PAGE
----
But the devaluation of memory has deeper cultural implications: Fully two-thirds of American teenagers do not know when the Civil War occurred; one-fifth don’t have a clue whom we fought in World War II. Why waste brain cells on remembering when we can summon facts so easily on our cellphones?
Now comes science writer Joshua Foer — a formerly absent-minded young man who became the 2006 U.S. memory champion — to argue that in exchange for scientific progress, we may have traded away our most valuable human resource. Can you name the 44 American presidents? Can you list the capitals of all 50 states? Chances are you can’t. And yet if you can read this review, your brain may have the capacity to recall 50,000 digits of pi, permanently commit to memory 96 historical facts in the course of five minutes, maybe even memorize every line of Yeats’s mammoth poem “The Wanderings of Oisin.”
“Anyone could do it, really,” says the reigning world memory champion, Ben Pridmore. More likely, if you are like the rest of us, you will spend — according to Foer — a staggering average of 40 days a year making up for everything you’ve forgotten.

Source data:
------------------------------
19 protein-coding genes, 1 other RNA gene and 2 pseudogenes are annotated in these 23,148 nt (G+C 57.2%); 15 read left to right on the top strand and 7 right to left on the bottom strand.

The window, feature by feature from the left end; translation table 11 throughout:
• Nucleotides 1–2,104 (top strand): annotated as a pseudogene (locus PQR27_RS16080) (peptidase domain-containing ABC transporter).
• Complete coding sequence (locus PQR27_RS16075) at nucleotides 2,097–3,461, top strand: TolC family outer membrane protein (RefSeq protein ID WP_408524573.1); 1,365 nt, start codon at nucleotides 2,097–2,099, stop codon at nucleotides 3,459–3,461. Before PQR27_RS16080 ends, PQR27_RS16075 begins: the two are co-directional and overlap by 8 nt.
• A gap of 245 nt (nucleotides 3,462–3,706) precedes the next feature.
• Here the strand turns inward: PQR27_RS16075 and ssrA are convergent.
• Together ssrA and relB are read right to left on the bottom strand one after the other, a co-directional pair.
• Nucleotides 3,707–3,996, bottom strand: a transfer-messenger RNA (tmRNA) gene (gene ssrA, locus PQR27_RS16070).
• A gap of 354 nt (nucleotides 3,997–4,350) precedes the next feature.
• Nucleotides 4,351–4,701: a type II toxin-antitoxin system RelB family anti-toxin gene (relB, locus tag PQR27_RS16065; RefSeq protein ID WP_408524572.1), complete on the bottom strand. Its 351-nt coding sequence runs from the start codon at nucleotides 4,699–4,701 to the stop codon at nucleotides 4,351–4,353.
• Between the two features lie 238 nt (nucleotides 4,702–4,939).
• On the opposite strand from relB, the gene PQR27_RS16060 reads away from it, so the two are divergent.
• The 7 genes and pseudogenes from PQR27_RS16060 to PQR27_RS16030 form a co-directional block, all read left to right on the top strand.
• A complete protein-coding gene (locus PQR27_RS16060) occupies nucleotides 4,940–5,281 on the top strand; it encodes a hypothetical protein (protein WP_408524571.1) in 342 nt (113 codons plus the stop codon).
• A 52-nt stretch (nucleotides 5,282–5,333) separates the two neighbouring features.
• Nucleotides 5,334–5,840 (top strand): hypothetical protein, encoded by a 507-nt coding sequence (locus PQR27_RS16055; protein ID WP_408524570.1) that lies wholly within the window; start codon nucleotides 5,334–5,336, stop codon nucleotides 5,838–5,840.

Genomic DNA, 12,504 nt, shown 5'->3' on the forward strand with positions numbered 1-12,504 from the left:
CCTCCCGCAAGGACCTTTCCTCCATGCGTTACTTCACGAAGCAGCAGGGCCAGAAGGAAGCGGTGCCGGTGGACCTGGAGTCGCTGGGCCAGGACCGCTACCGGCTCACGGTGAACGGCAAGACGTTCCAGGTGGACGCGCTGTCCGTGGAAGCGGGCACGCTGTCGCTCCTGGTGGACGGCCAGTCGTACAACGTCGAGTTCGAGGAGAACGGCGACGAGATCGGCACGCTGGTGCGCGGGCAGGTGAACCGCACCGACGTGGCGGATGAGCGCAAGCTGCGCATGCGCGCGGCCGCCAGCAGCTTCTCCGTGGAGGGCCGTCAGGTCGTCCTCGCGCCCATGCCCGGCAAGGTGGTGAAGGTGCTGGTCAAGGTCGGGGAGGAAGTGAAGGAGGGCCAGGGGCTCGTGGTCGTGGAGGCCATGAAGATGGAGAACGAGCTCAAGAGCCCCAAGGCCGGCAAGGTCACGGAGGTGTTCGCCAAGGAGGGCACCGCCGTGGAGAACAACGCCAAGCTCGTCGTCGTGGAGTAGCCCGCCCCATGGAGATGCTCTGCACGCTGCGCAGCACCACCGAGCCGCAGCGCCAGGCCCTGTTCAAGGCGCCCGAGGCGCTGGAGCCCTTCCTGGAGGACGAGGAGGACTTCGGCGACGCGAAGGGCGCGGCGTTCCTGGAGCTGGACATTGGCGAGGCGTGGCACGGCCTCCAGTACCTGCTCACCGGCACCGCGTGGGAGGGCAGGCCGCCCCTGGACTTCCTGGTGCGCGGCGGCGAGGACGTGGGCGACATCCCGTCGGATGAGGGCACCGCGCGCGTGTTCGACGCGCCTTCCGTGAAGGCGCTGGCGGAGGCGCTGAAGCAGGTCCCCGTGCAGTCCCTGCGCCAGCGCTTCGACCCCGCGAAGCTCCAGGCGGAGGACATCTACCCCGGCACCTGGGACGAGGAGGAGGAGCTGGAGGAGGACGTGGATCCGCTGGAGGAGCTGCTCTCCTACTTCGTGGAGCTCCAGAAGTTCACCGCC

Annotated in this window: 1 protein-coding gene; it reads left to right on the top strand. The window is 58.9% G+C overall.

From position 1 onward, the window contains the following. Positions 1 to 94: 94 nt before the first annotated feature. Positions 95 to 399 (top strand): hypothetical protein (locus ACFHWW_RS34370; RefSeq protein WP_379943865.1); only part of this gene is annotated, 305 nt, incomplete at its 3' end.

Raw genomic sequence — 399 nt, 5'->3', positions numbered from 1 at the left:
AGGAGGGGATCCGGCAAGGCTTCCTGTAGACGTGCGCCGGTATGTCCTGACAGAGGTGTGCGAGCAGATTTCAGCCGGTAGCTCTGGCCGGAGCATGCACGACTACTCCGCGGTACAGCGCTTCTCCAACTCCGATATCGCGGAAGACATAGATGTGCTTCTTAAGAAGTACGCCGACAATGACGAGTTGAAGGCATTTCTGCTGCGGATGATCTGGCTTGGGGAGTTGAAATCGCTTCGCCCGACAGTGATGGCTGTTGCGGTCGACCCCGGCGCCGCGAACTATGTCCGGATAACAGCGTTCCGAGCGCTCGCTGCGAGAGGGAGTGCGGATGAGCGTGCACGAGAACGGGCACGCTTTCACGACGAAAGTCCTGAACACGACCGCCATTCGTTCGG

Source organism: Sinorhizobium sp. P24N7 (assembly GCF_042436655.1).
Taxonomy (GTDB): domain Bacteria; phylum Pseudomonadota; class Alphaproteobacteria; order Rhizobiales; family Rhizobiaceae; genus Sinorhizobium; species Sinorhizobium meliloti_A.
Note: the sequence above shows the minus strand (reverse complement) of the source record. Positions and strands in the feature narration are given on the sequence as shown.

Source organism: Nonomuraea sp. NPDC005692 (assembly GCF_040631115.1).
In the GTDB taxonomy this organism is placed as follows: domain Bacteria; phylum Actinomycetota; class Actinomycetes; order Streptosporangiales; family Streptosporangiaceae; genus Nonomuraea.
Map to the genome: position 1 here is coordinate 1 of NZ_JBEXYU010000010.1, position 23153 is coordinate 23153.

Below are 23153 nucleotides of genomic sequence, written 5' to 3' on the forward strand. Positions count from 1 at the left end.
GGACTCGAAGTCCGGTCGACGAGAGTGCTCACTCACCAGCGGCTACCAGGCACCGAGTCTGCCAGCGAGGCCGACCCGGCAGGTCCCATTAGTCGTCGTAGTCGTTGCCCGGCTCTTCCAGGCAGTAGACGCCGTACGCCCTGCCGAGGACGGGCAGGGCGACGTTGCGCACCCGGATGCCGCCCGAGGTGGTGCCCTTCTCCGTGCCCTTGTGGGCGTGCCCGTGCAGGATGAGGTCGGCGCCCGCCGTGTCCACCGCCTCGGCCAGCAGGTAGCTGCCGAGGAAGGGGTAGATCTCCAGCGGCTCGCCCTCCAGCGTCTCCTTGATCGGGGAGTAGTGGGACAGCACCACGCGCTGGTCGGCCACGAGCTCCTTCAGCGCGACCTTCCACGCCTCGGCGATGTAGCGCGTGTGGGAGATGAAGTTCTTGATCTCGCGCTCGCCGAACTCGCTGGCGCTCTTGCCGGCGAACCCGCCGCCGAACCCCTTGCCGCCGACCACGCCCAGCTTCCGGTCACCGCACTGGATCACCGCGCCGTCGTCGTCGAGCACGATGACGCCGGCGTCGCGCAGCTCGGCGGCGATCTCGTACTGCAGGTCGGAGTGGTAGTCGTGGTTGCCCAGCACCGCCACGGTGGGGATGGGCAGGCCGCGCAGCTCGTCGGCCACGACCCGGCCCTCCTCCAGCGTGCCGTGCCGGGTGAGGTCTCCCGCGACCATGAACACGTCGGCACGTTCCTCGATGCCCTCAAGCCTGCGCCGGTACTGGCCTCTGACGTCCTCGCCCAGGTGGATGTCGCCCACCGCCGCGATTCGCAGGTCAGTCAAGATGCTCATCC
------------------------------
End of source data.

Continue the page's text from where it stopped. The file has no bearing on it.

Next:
Foer, who was born in Washington, is the brother of former New Republic editor Franklin Foer and novelist Jonathan Safran Foer. He chanced upon the U.S. Memory Championships in Manhattan in 2005 while doing research for a story about Pridmore. “The scene I stumbled on,” he writes, “was something less than a class of titans: a bunch of guys (and a few ladies), widely varying in both age and hygienic upkeep, poring over pages of random numbers and long lists of words.” One year later, after grueling months of training, Foer won that competition by memorizing a set of 52 cards in one minute and 40 seconds, breaking the American record. But the book that he offers us is far more than a personal chronicle of that triumph.
Devalued though human memory has become, it is what makes us who we are. Our memories, Foer tells us, are the seat of civilization, the bedrock of wisdom, the wellspring of creativity. His passionate and deeply engrossing book, “Moonwalking With Einstein,” means to persuade us that we shouldn’t surrender them to integrated circuits so easily. It is a resounding tribute to the muscularity of the mind.